Saturday, August 9, 2008
Opening Ceremonies Rock the World
Did you watch the 2008 Olympics opening ceremonies last night?
If not, roll the big rock away from the entrance to your cave, get out in the real world and find some coverage of them (maybe here on Youtube), because they were simply the most amazing opening ever.
It wasn't just the money that made the ceremonies special. Yes, they cost an almost obscene amount (estimated at around 180 million dollars*), especially when you consider that the average worker in China can make as little as $2 a day. But we've seen that "lots of money" does not always correlate to "high quality"--think of some of the truly terrible Super Bowl shows you've witnessed, the garish display of "more is better" that passes for art.
No, these ceremonies, the brain-child of director Zhang Yimou, owe their brilliance not to finance but to the people of China, over 22,000 of whom performed Friday night in the newly-constructed National Stadium , in 15,000 costumes, among 43,000 fireworks, in awe-inspiring synchronous harmony.
The stadium itself played a huge role in the opening ceremonies. Replete with built-in projection screens around the entire perimeter and a huge LED screen in the floor of the stadium, the "Bird's Nest" provided a high-tech venue for China to showcase its performers.
First came the drummers--2008 of them. In China, the Fou drum is an historic instrument, dating from medieval times, made of ceramic or bronze and set atop a wicker table. The Fou drummers, perfectly in time, beat upon their drums, which lit up with each stroke. Thunder filled the stadium. Apparently, there were worries that the drummers would be too intimidating, so they were instructed to smile throughout their performance.
There was so much to see throughout the ceremonies that it was hard to take it all in, from the lit-up Chinese characters counting down the seconds, to the dancers suspended by cables encircling the suspended globe, to the women in gorgeous costumes of gold and rose and teal, to the Tai Chi masters forming, without a single mark to guide them, perfect concentric circles on the floor of the stadium.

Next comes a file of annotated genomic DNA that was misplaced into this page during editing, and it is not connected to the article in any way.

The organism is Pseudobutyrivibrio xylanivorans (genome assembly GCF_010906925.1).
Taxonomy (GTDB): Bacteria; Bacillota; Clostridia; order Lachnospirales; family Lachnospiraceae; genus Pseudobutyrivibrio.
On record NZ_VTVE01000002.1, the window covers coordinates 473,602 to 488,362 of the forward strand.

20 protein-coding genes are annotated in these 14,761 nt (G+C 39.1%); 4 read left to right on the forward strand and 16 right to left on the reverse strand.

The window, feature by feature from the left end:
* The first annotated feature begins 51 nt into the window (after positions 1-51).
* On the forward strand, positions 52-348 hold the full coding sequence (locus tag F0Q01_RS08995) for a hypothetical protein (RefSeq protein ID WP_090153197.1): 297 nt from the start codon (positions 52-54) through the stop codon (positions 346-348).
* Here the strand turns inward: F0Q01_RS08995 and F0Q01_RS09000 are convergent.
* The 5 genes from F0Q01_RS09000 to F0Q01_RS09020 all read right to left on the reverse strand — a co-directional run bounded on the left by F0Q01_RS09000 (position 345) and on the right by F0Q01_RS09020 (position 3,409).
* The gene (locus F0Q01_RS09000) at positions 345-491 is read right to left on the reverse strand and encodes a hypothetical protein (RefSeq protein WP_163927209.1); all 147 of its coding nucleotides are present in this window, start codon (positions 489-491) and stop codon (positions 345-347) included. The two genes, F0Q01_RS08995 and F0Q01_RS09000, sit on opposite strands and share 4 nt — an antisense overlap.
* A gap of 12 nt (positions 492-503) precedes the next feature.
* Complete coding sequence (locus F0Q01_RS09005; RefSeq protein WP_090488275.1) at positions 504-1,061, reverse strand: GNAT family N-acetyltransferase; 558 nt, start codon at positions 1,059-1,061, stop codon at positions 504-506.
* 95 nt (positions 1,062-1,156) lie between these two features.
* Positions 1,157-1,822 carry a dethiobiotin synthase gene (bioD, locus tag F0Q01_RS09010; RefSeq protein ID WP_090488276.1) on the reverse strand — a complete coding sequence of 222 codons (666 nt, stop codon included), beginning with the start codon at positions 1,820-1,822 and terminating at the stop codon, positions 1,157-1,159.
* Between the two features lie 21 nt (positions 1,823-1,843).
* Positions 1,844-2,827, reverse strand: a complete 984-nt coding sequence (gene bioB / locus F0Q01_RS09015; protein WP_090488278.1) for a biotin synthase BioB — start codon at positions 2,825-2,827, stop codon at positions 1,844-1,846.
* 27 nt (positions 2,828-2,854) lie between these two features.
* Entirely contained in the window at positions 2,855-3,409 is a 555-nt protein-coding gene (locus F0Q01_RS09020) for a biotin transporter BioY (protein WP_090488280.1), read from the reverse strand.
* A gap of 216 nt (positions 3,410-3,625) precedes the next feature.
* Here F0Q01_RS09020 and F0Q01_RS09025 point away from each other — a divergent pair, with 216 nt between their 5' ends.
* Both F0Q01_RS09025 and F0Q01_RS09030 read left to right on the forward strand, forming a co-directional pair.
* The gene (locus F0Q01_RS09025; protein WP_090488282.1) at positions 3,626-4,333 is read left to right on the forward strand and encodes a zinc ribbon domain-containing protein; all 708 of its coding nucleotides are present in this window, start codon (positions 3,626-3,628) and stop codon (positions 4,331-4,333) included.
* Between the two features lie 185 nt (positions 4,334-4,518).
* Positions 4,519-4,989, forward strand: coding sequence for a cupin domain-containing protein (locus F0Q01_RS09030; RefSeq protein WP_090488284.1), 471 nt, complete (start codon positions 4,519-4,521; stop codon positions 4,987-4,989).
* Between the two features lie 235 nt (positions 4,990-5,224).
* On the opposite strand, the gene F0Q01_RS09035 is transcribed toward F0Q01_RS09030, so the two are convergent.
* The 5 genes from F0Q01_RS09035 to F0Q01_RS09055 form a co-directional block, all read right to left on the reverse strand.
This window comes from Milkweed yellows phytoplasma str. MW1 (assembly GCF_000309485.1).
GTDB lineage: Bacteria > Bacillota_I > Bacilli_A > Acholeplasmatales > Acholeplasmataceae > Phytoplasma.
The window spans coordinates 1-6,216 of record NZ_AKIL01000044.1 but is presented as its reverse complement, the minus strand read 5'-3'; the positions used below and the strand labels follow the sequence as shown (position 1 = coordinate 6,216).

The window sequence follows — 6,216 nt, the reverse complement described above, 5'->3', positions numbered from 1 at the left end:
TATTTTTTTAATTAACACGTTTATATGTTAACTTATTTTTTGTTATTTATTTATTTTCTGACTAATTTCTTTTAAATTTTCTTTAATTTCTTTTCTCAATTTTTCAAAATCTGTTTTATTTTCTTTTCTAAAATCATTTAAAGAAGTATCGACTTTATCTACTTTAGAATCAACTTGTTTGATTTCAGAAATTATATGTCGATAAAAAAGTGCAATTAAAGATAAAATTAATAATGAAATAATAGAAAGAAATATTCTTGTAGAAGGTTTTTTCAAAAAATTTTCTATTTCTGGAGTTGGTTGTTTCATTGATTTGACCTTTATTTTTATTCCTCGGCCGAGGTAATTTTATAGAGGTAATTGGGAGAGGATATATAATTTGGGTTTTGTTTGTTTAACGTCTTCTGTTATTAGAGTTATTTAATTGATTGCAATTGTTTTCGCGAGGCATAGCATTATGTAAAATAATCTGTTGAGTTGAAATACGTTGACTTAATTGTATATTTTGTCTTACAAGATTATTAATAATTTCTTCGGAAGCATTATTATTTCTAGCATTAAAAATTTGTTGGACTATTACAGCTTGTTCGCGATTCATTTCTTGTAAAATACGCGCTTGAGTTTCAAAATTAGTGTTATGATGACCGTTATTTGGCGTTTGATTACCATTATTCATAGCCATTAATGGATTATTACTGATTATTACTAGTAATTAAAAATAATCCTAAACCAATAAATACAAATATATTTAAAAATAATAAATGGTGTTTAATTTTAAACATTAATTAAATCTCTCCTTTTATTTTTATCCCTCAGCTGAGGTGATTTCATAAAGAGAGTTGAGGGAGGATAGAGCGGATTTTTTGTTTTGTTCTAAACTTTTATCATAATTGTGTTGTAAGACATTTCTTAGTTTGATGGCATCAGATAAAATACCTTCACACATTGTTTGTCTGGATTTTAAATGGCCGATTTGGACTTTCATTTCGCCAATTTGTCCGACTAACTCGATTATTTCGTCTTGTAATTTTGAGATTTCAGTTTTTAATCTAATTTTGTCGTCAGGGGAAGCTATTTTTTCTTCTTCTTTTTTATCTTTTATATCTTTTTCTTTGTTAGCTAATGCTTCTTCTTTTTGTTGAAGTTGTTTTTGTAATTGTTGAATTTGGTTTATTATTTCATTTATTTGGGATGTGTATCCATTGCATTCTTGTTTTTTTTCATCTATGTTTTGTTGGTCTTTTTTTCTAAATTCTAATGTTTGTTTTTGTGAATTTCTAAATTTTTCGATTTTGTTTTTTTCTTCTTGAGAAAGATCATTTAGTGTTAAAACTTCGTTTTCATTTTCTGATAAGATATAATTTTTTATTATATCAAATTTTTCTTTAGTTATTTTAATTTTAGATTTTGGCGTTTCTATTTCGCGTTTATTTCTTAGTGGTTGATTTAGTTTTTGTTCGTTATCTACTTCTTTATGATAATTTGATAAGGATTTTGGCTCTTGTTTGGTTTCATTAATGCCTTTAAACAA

And everything was people-powered, from the dancing boxes, propelled by hundreds of performers hidden until the end, to the lights on skin-tight costumes (changed at the last minute from black and re-sewn in time for the event in kiwi green). Even the huge LED screen on the stadium floor, which "unrolled" like a giant scroll, was covered by a sheet of cloth and then marked in ink by the mechanism of the moving hands and feet of the performers. Their illustrated landscape of mountains and water was given a sun flourish by yet another dancer, which was then colored in with a smiling face by Chinese children singing in the center of the stage.
I could go on an on re-counting the highlights of the night, but one I fell asleep too early to witness just broke my heart on the re-counting:
China's world-renowned basketball player, Yao Ming, entered the parade of nations beside the very small (especially in contrast to Yao's 7 feet six inches!) nine-year-old Lin Hao. Many found themselves wondering, "Who is this little boy walking with Yao Ming?"
Lin Hao, despite his tiny stature, is a national hero. During the devastating May 12 earthquake in which 70,000 Chinese perished, Lin Hao was buried in a pile of rubble. After being dug out, he sung songs to keep up his spirits and that of other victims. He then went on, despite suffering multiple injuries himself, to rescue others of his schoolmates, even returning inside the collapsed building where he had been trapped and digging alongside workers to do so.
When asked how he was able to find the courage to keep working and rescue his classmates despite his own injuries, Lin Hao replied (I'm in tears again, writing this) that he felt responsible for them because he was the hall monitor and leader of his class.
The lighting of the torch, by former gymnast and triple-gold medalist, Li Ning, was an acrobatic affair that required Ning to run the full perimeter of the stadium before making his historic leap to light the Olympic torch.
*Though American news reports place the estimated cost at closer to $300 million, Zhang said in a press conference this morning, "We encouraged economic use of resources in preparing for the Olympic Games."
Photos from Xinhua, www.chinaview.cn
at 1:50 PM